Bur­wood is a type of wood that grows in exist­ing wood becom­ing a new tree. It is the name of the house, we hope the house will slow­ly dis­ap­pear in the green.’

The house con­sists of two oak-clad vol­umes that match the Oak trees in the gar­den direct­ed towards the sea and a large and high lounge space, enclosed by glass, cov­ered with a grass roof that extends the exist­ing gar­den and ris­es up to link the volumes.

Two fur­ni­ture ele­ments, which can be sat on inside and out­side, cov­ered with recy­cled bot­tle glass, lay in the land­scape and con­nect the gar­den-lounge. Holes in its sur­face allow fur­ni­ture on sticks to define the space around it. Pull-out stor­age box­es on wheels pro­vide seat­ing for up to 24 peo­ple and an upstairs liv­ing room with views over the sea dou­bles up as an over­flow bedroom.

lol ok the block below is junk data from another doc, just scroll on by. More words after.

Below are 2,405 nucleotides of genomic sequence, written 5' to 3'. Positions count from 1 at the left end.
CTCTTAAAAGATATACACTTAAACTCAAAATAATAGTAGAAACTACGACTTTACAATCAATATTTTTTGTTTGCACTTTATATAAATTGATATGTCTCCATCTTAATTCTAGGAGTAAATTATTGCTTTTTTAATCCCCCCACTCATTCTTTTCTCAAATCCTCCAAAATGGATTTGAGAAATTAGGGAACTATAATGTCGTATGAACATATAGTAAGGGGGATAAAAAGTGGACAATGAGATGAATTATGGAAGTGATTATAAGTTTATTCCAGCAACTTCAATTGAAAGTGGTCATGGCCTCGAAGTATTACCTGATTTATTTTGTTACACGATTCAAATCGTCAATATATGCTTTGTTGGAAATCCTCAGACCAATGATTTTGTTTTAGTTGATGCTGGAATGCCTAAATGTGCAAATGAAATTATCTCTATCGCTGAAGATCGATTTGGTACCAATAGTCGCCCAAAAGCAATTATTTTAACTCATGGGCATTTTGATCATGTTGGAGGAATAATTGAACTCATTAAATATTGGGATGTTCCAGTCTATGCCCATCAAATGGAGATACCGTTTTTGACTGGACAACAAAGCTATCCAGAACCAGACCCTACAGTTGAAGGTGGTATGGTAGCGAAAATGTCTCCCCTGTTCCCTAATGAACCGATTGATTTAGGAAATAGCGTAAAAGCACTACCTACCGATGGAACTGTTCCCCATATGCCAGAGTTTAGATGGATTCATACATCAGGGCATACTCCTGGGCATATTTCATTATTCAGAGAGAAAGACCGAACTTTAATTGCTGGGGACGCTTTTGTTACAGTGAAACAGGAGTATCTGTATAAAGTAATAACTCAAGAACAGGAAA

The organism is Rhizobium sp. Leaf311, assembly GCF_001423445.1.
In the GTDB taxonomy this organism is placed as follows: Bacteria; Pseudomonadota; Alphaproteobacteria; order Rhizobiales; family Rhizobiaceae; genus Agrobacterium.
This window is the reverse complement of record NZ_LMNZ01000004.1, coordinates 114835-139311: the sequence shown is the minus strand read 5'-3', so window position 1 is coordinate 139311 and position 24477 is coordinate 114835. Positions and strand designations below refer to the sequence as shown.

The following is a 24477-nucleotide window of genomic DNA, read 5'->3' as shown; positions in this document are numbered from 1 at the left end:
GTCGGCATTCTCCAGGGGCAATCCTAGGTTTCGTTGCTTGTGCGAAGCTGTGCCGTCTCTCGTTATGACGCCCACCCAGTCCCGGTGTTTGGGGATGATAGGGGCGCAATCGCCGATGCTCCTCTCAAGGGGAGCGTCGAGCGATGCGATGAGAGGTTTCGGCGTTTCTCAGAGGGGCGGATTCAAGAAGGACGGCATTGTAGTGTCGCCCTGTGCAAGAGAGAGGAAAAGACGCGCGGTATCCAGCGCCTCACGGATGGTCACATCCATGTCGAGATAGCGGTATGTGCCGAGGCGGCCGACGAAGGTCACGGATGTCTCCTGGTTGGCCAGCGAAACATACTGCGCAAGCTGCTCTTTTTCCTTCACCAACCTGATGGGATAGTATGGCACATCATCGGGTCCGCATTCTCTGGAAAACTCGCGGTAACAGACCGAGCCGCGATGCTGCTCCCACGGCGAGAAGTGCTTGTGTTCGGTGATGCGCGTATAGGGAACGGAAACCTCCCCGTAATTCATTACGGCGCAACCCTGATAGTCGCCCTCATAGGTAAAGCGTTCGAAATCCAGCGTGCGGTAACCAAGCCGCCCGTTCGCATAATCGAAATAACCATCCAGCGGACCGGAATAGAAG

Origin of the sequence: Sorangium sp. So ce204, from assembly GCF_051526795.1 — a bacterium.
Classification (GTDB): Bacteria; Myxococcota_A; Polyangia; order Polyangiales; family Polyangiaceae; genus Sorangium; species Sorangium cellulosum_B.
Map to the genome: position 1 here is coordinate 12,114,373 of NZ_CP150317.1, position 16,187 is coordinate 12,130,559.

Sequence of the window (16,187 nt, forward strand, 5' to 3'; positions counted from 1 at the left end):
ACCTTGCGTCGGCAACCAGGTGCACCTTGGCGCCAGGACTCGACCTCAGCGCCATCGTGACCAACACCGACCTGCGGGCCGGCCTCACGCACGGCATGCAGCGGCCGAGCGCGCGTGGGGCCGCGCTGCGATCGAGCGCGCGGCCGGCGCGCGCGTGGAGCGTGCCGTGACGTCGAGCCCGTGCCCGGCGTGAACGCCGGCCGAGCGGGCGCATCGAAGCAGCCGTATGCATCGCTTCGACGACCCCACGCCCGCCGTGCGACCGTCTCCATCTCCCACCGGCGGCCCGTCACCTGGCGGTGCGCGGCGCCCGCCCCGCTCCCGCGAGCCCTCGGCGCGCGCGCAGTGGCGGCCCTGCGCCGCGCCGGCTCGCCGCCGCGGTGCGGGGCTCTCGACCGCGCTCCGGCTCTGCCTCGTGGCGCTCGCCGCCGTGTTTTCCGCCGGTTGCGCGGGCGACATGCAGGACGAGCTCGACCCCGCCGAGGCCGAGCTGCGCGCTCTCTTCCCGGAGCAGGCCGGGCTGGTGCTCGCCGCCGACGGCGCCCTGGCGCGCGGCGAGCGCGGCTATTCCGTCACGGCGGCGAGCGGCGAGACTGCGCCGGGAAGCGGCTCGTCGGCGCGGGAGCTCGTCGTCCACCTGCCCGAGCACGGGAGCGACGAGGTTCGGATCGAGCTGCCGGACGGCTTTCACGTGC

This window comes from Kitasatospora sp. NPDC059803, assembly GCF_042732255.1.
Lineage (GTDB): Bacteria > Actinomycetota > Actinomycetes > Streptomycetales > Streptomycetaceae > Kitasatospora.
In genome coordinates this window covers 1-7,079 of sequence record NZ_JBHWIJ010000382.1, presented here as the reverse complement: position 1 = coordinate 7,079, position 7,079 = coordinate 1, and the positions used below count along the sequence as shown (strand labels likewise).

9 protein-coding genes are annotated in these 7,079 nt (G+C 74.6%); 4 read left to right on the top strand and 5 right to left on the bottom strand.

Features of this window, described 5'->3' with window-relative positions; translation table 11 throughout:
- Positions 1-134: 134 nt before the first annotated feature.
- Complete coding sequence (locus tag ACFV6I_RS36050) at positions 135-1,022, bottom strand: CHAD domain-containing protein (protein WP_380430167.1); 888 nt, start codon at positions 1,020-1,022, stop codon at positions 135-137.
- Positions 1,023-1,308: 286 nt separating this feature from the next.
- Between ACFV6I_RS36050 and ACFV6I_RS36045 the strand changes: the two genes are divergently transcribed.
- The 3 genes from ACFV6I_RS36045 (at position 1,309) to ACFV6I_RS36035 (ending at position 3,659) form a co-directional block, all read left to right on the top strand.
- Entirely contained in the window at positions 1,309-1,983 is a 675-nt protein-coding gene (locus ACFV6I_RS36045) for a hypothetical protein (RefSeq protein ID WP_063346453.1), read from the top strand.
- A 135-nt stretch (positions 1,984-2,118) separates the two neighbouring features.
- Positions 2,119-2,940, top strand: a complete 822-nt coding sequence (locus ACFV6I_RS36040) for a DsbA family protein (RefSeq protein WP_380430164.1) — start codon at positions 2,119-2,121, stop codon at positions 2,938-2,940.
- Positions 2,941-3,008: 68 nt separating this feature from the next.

The first floor liv­ing room floats above a semi open kitchen along which the stairs goes up to a bal­cony that links the two vol­umes. The posi­tion­ing of the twist­ed vol­umes, as well as the ris­ing of the grass roof to cov­er the low bal­cony gives the lounge a lay­ered archi­tec­tur­al qual­i­ty which can be expe­ri­enced as one space, but also as a series of more inti­mate places and corners. 

Mate­ri­als play with the inside — out­side theme: the colours in the lounge are dom­i­nat­ed by the exposed CLT the house is con­struct­ed with to empha­sise the colour of the gar­den, where­as the inte­ri­ors of the blocks are paint­ed, pas­sage into them marked by oak doors.